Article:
An extraordinarily low weekly dose of Merck’s investigational antiretroviral MK-8591 protected rhesus macaque monkeys against rectal infection with a simian form of HIV known as SHIV. This finding indicates that the drug could one day be dosed only weekly among humans.
Martin Markowitz, MD, a professor at the Aaron Diamond AIDS Research Center in New York City presented findings from a study of eight initially SHIV-negative monkeys at the 2018 Conference on Retroviruses and Opportunistic Infections (CROI) in Boston.
MK-8591 belongs to a new investigational class of antiretrovirals (ARVs); it is a nucleoside reverse transcriptase translocation inhibitor. A previous study showed that the drug completely protected rhesus macaques against rectal SHIV infection when it was dosed at 3.9 milligrams per kilogram of body weight weekly.
The new study sought to determine the lowest effective dose of MK-8591 for preventing rectal SHIV infection among such animals.
Eight male rhesus macaques were treated with 3.9 mg/kg of MK-8591 weekly for 20 weeks and 1.3 mg/kg of the drug once weekly for six weeks after that. They were exposed to SHIV rectally six days after first receiving the first lower dose of the drug and weekly thereafter until they contracted the virus or had received up to four exposures.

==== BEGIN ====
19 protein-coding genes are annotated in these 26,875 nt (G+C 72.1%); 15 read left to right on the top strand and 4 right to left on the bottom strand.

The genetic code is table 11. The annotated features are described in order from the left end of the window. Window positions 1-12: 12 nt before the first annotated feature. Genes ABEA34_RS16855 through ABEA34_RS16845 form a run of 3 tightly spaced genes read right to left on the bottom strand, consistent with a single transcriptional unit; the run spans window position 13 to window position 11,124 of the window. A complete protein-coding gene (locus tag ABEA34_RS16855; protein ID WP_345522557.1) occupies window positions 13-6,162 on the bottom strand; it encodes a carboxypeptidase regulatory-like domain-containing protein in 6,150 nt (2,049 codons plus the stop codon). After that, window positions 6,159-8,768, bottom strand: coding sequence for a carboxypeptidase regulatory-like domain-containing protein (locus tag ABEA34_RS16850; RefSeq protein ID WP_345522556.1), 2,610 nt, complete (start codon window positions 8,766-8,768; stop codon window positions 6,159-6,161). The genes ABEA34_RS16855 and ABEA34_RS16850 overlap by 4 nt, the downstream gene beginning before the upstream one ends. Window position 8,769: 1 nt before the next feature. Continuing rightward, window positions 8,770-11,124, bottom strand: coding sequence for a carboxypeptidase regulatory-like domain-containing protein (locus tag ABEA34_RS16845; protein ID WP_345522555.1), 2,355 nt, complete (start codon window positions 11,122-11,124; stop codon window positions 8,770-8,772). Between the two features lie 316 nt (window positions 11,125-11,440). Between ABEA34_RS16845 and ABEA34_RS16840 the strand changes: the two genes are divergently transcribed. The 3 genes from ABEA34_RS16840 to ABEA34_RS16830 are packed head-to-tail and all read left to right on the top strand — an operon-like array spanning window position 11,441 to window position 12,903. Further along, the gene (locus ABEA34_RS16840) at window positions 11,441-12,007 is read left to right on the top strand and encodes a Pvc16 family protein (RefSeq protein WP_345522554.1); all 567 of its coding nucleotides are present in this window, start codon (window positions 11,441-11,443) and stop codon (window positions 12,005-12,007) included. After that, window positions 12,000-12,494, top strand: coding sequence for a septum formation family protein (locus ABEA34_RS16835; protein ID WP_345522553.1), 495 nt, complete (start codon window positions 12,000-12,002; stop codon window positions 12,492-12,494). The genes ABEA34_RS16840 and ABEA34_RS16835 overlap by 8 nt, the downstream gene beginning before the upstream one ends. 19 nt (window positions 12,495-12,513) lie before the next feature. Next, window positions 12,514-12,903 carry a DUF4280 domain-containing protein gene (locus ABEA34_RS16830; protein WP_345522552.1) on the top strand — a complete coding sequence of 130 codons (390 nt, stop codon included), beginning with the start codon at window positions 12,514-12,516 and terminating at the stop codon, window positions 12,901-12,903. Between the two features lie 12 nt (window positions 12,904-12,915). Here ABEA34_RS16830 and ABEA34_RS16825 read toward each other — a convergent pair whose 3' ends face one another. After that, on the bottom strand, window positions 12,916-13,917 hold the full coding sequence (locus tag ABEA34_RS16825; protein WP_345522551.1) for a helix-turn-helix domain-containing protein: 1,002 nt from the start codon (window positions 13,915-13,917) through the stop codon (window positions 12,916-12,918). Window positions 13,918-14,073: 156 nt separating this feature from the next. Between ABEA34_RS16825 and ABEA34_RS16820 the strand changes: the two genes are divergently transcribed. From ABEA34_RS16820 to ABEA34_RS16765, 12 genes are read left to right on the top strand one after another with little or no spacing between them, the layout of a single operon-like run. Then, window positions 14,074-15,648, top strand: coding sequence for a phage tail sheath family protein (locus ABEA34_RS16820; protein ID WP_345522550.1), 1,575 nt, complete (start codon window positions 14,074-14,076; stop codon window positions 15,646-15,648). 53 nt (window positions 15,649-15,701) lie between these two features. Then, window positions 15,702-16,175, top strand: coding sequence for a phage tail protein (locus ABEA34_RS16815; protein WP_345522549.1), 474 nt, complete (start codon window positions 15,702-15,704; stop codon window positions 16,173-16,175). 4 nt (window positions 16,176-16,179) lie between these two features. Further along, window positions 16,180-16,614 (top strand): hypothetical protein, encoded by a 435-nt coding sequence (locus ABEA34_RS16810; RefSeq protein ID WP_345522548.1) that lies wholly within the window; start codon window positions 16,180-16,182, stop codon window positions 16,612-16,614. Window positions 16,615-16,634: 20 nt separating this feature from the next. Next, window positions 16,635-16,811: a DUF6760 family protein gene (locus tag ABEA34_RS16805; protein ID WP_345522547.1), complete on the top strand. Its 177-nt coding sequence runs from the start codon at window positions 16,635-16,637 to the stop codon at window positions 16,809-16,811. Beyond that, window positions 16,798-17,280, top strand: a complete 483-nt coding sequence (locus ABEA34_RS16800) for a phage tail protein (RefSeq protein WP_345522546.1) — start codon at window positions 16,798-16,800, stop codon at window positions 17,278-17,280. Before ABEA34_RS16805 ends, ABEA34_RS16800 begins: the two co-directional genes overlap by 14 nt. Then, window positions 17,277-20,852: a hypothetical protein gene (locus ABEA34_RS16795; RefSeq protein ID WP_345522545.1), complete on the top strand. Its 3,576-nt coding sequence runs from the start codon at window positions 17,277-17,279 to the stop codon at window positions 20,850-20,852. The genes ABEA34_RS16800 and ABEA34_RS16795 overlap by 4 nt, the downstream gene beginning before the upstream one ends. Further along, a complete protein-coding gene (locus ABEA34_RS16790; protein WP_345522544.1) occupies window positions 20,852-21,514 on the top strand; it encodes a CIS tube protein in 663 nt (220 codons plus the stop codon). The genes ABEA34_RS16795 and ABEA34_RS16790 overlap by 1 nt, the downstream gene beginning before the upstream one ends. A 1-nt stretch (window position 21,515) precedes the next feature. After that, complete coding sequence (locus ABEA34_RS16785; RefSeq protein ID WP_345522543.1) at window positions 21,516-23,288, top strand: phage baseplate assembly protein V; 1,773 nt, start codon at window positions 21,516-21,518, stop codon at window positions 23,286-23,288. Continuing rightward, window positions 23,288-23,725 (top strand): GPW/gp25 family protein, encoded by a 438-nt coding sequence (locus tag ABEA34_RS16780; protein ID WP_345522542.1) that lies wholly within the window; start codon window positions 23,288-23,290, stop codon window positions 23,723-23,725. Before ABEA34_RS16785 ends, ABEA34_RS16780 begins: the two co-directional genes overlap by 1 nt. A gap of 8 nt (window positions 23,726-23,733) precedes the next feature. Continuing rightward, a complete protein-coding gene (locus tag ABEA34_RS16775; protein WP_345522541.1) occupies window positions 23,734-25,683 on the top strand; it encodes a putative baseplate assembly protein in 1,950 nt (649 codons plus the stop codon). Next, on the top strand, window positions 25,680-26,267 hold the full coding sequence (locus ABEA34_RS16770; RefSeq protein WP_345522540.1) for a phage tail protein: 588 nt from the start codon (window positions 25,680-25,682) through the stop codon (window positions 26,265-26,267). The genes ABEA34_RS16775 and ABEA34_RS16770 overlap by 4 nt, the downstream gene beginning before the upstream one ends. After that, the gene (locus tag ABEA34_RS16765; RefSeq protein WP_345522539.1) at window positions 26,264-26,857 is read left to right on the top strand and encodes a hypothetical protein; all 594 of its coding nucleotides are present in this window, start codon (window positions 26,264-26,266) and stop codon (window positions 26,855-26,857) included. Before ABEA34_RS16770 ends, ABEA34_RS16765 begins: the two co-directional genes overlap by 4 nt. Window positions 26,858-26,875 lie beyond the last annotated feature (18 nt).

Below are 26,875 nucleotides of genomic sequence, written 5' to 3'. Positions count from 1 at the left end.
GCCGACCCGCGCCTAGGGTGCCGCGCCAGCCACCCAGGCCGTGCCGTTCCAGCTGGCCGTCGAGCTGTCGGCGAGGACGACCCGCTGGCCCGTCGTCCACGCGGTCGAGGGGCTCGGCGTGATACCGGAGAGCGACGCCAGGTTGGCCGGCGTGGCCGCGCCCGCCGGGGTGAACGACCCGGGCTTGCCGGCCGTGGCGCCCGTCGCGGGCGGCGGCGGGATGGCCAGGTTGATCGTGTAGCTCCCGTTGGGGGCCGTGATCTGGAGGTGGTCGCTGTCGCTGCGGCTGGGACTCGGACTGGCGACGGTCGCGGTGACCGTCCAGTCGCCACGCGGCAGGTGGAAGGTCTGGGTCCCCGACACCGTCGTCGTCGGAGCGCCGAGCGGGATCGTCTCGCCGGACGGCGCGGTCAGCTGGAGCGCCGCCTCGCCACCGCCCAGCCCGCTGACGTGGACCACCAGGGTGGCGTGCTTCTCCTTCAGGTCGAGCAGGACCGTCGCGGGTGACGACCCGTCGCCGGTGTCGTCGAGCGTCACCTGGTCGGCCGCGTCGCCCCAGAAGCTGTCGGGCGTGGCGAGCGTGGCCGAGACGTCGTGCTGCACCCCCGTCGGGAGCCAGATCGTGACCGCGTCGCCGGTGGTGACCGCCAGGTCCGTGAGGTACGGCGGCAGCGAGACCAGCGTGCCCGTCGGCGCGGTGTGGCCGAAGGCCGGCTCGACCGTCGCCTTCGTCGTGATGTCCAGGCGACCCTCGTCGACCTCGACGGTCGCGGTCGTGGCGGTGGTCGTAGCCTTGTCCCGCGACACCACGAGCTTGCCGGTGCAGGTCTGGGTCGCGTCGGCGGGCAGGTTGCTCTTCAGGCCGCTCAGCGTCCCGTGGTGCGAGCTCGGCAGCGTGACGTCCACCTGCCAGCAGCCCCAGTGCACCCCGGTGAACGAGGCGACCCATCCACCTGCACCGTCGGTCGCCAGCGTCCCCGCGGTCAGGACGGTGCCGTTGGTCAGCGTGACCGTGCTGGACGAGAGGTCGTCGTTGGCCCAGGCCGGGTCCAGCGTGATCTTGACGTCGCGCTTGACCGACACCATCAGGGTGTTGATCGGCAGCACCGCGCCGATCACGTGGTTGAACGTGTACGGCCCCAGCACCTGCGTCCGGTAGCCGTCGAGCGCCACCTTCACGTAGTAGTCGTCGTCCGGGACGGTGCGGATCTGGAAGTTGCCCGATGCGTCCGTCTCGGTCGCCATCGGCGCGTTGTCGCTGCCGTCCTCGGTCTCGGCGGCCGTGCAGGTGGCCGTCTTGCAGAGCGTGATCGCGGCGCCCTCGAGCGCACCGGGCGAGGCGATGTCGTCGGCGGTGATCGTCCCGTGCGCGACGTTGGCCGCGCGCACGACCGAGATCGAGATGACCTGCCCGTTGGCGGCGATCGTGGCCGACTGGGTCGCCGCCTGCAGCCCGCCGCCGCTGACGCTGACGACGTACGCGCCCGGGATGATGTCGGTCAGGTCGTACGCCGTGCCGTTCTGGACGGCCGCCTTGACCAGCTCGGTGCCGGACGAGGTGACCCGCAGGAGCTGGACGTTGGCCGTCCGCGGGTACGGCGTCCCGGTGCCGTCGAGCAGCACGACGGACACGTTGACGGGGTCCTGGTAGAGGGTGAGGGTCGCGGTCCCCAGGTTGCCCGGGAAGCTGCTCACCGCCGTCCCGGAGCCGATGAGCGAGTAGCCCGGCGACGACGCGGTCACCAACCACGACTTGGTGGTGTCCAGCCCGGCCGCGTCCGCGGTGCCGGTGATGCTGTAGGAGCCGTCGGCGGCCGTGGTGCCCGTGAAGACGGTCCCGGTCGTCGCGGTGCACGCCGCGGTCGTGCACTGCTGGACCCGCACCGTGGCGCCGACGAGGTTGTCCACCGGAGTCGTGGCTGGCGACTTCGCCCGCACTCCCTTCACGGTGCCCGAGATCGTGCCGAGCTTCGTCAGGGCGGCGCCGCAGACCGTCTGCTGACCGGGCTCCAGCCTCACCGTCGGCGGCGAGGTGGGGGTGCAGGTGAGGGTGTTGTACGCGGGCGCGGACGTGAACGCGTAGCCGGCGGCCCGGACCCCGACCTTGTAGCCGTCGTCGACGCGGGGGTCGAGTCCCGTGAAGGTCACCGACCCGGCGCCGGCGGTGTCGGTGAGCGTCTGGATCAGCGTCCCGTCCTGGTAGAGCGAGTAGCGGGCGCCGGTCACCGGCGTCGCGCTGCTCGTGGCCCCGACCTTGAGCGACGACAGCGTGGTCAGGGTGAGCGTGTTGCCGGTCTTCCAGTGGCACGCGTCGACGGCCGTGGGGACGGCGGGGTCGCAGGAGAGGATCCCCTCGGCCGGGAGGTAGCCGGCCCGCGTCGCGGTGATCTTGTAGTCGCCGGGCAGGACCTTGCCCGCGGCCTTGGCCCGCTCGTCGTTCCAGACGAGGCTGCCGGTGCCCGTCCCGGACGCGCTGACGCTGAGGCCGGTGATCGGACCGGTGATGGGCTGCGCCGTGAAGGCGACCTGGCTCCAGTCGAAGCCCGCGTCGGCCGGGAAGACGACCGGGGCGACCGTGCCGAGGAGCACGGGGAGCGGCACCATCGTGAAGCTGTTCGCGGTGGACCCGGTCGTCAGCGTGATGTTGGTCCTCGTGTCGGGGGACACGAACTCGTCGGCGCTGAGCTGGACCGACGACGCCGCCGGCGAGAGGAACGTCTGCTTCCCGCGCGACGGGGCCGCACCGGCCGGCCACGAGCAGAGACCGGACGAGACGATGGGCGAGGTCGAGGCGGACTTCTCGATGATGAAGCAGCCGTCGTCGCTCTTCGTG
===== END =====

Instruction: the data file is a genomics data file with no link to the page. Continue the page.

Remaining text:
The animals that remained SHIV negative after this treatment phase received no MK-8591 for four weeks before undergoing the same protocol of treatment and weekly exposure to the virus once again, only this time they received 0.43 mg/kg of the drug weekly.
Next, the researchers took any remaining SHIV-negative animals off MK-8591 for 10 weeks and repeated the treatment and exposure protocol at a dose of 0.1 mg/kg.
All eight animals remained SHIV negative after the rectal exposures to the virus conducted while they received 1.3 and 0.43 mg/kg of MK-8591. During the 0.1 mg/kg treatment phase, two of the animals contracted the virus, one after three exposures and the other after four exposures.
The study authors concluded that MK-8591 completely protects against SHIV infection when dosed at 1.3 and 0.43 mg/kg each week and is partially protective when dosed at 0.1 mg/kg weekly. (The lower dose is associated with a 7.2-fold greater likelihood of SHIV acquisition compared with the higher doses.)
Consequently, the investigators speculated that humans could achieve protection against HIV with a weekly dose of MK-8591 of a mere 250 micrograms (0.25 milligrams) weekly or 10 micromicrograms (0.00000007 mg) daily. By comparison, daily Truvada (tenofovir disoproxil fumarate/emtricitabine) as pre-exposure prophylaxis (PrEP) contains a respective 200 mg and 300 mg of the two ARVs contained in the tablet.
To read the conference abstract, click here.